Today, in his first judgment on the High Court, Nettle J explained why a federal incentive scheme for reducing greenhouse gas emissions was constitutional, a conclusion that most constitutional lawyers would have predicted. Even non-lawyers could have readily predicted what the remainder of the bench would say:
FRENCH CJ. I agree with the answers given by Nettle J to the questions posed in the Special Case for the reasons which his Honour gives.
HAYNE J. I agree with Nettle J.
KIEFEL J. I agree with Nettle J.
BELL J. I agree with Nettle J.
GAGELER J. I agree with Nettle J.
KEANE J. I agree with the judgment of Nettle J.
Queensland Nickel Pty Limited v Commonwealth of Australia  HCA 12 is the latest in a tradition of sorts, where the High Court periodically forgoes its usual practice of presenting judgments where multiple judges agree (and have nothing further to add) as jointly authored by all of them, in favour of one judge presenting the judgment and the rest giving individual pro forma concurrences.
Although seemingly never officially acknowledged, the practice appears to be a way for the Court’s judges to mark the arrival of a new judge on the bench. Other examples of this phenomenon include first or early judgments of Keane J, Gageler J, Bell J, Gleeson CJ, Callinan J, Hayne J, Gummow J, and (much earlier) Deane J. The practice was also partially followed for Kiefel J, Crennan J, Heydon J and McHugh J, albeit with separate reasons in three of them and a dissent (by Kirby J) in the the case of Crennan J. Possible (but atypical) further instances include French CJ and Brennan J (for their eighteenth and nineteenth judgments) and Wilson J. I can find no sign of the tradition for Kirby J or (assuming the tradition was even in place at the time) Gaudron J, Toohey J, Dawson J and any judge before Wilson J.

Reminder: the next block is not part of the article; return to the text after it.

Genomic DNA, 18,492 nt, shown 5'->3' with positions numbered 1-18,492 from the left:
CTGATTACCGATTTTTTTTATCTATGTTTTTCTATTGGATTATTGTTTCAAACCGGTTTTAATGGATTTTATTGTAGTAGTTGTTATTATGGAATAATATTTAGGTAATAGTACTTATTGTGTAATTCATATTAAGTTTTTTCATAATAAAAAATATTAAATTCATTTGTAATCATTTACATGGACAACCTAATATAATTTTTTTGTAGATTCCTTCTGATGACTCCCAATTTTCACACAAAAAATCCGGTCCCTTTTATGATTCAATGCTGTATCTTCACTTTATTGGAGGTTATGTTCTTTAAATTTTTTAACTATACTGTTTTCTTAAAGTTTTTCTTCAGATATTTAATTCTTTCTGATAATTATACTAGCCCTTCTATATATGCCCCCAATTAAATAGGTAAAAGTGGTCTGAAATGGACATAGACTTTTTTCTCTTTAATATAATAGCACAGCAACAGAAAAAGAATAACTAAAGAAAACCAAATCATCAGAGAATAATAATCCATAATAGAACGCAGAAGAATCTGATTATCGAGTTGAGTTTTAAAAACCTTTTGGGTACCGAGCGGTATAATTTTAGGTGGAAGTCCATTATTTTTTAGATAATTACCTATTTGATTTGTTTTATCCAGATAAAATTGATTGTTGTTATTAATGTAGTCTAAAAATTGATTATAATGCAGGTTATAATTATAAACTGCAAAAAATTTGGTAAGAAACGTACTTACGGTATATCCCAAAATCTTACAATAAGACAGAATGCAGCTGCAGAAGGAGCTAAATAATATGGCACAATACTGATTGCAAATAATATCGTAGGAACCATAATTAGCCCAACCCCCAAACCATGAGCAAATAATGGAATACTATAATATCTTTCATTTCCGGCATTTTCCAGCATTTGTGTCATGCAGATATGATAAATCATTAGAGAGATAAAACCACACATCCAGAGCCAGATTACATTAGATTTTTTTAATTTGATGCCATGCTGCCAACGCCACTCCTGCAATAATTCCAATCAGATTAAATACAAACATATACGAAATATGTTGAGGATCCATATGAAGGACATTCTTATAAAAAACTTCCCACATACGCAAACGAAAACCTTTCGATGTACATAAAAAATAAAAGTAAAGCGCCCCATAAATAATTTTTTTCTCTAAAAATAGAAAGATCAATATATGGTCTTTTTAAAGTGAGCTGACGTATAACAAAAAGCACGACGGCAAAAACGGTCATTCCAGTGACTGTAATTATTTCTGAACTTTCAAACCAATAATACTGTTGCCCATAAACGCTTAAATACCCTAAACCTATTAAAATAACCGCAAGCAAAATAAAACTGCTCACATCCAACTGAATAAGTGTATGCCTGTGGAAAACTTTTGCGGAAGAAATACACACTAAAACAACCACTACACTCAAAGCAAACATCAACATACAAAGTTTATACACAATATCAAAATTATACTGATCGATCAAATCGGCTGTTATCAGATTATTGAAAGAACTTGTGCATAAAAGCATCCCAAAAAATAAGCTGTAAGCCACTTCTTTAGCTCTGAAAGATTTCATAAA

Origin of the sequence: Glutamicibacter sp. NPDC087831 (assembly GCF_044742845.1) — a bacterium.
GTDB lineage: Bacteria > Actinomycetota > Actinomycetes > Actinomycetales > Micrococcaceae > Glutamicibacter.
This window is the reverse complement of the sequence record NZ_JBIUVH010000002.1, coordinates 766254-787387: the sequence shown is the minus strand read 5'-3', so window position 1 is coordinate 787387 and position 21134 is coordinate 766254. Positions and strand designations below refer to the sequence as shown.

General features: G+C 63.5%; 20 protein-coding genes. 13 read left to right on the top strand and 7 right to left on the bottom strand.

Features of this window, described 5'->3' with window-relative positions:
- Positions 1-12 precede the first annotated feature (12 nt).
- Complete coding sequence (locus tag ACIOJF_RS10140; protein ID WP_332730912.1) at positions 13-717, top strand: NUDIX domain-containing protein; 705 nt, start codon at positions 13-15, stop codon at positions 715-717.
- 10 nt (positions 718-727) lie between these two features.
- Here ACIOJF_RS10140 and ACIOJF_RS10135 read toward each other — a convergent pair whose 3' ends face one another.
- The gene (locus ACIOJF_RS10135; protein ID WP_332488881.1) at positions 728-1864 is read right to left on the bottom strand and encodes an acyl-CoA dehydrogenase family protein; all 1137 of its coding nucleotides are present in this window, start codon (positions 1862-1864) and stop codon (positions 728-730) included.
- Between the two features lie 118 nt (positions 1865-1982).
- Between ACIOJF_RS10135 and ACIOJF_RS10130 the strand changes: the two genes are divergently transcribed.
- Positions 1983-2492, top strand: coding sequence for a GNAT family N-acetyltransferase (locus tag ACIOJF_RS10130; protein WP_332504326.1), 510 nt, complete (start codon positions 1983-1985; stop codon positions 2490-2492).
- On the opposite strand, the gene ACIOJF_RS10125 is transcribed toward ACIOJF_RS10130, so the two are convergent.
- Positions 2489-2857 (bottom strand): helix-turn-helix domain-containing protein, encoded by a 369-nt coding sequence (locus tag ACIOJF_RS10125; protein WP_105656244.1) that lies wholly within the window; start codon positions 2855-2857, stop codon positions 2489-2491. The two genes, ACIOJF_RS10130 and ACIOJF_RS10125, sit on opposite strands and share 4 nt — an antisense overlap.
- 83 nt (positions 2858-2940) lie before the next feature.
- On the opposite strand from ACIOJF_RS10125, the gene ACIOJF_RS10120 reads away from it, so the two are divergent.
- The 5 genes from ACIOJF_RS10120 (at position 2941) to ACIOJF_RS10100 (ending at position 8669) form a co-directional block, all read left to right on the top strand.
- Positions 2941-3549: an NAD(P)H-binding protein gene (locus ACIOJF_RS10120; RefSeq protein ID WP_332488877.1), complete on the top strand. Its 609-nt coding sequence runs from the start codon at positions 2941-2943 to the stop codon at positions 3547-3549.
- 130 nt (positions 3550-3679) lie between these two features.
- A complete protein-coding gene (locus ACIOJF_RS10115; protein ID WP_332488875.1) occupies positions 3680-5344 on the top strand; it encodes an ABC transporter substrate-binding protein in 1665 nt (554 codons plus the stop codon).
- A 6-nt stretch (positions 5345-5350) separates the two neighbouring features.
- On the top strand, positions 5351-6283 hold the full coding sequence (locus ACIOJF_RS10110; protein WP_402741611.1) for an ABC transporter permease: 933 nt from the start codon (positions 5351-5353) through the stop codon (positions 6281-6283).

While the Court’s practice on first or early judgements presumably bolsters collegiality, its non-official and non-uniform nature can sometimes invite unwelcome attention to goings on within the bench. After Bell J’s first judgment, Michael Pelly drew attention to the lack of a similar acknowledgment of French CJ’s first judgment, speculating that it was a signal that he was ‘isolated from his colleagues’. The tradition was belatedly followed in the next case to be heard after Pelly’s column was published, suggesting that the omission was simply an oversight. In my view, the practice has a further, more important downside: it potentially creates the impression that the Court’s judges perform their role differently in cases where the tradition is followed. For example, simply because it included Nettle J’s first judgment, readers of today’s decision (including, perhaps, the unsuccessful constitutional challenger) may well wonder whether the concurrences of six judges truly signal their agreement with Nettle J’s views on the law, or just their broader respect for their new colleague and the Court’s traditions.